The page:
Along with traditional offences, new cyber, technology and environment-related crimes are fast developing. Our research aims to understand both old and new threats to safety and security, and develop new ways for criminal justice agencies and communities to combat threats and reduce harms.

Research focus areas

  • Historical and contemporary representations of crime, criminal justice and security
  • Crime victimization, patterns, and analysis
  • Communities, guardianship and crime prevention
  • Corruption, and corporate, white collar and middle class crime and regulation
  • Policing drugs, alcohol, domestic violence, minorities, youth, extremism, and mental illness
  • Use of force, technology and innovation in criminal justice agencies
  • Criminal justice organisations, leadership, operations, practices, and partnerships
  • Health/criminal justice overlaps and harm reduction in criminal justice
  • Evolving security threats; new harms in cyber, technological and environmental domains


Dr Keiran Hardy is a Lecturer in the School of Criminology and Criminal Justice and a member of GCI’s Executive and Leadership Research Committee. In 2018 and 2019, Keiran completed a Griffith University Postdoctoral Fellowship investigating how theories of crime prevention can help to understand global approaches to countering violent extremism. As part of that project, he examined efforts to counter right-wing extremism (RWE) in Western Europe and Scandinavia, devising lessons that the Australian government can learn from these overseas approaches. His current research focuses on the rising threat of RWE in Australia, including white supremacy and hateful attitudes towards minority groups.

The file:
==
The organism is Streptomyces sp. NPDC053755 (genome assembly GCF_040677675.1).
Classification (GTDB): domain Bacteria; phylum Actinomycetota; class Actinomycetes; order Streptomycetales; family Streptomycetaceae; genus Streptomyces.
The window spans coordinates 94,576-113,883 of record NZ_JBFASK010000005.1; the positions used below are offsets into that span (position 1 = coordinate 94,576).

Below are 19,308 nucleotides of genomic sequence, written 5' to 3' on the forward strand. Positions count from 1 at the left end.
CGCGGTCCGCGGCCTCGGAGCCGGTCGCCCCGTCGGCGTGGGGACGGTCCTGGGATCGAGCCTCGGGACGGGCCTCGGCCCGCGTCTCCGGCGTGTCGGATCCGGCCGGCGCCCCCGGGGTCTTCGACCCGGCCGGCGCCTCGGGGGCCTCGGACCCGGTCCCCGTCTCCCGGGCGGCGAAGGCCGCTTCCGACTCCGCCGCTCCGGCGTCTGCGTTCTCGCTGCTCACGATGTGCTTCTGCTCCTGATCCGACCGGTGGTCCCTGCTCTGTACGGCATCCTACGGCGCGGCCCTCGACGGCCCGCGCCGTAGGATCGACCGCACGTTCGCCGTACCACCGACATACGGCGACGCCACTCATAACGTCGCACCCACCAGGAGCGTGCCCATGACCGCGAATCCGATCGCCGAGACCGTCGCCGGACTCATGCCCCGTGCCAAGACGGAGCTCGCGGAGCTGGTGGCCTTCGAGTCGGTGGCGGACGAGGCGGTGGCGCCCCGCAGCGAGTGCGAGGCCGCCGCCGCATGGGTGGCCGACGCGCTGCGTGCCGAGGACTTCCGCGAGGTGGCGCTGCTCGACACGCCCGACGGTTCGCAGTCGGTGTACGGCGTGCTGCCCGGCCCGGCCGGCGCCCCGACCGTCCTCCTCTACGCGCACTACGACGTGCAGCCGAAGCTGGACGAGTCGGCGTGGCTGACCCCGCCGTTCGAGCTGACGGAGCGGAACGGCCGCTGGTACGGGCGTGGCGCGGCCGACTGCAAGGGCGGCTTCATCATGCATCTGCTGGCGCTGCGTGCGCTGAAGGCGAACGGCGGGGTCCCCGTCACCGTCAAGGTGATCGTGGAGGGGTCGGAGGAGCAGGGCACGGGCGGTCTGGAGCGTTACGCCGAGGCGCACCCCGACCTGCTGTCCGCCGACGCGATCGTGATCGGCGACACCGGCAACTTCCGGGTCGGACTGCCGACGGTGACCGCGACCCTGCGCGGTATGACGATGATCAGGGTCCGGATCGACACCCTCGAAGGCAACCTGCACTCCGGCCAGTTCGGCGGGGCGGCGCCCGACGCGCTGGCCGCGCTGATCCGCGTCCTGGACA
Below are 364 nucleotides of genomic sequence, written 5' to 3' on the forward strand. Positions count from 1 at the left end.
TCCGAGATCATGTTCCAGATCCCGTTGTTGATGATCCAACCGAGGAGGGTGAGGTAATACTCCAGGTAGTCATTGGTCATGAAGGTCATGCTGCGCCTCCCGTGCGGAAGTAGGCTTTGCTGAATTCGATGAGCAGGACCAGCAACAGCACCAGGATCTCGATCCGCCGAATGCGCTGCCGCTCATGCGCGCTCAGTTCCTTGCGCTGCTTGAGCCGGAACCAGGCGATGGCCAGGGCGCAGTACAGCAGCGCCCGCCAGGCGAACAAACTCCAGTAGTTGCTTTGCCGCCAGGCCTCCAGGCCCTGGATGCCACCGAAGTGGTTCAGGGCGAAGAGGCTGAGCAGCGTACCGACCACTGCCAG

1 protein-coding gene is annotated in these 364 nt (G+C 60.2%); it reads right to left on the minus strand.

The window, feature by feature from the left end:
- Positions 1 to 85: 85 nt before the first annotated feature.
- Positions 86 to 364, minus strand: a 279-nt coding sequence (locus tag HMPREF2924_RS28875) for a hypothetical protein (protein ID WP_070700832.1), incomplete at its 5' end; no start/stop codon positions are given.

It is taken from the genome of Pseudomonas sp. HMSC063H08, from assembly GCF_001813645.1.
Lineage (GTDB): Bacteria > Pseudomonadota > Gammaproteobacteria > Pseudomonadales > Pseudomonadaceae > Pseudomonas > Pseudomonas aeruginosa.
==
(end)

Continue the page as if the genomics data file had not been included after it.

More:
He is examining how governments can best regulate technology and social media companies to counter these harmful attitudes online. While jihadist terrorism in the style of al-Qaeda and ISIS remains a significant threat, right-wing extremism poses the next major security challenge for Australian police and intelligence agencies. Countering this threat is particularly challenging as it raises difficult questions about how democratic governments can enhance security by countering extreme political views.

Read more about Keiran's research:


The Evolving Securities Initiative (ESI) is made up of researchers at the Griffith Criminology Institute and scholars and professionals globally

Scholars at Griffith University (working in conjunction with collaborators from across Australia and more broadly) are undertaking cutting edge research on the history and development of today’s security challenges. The ESI fosters avenues for cross-disciplinary work among criminologists, historians, anthropologists, political theorists, sociologists, international relations scholars, natural scientists and security professionals from the public and private sectors.

The Griffith Criminology Institute, through its Securities Grand Challenge Initiative, provides infrastructural support for the ESI.

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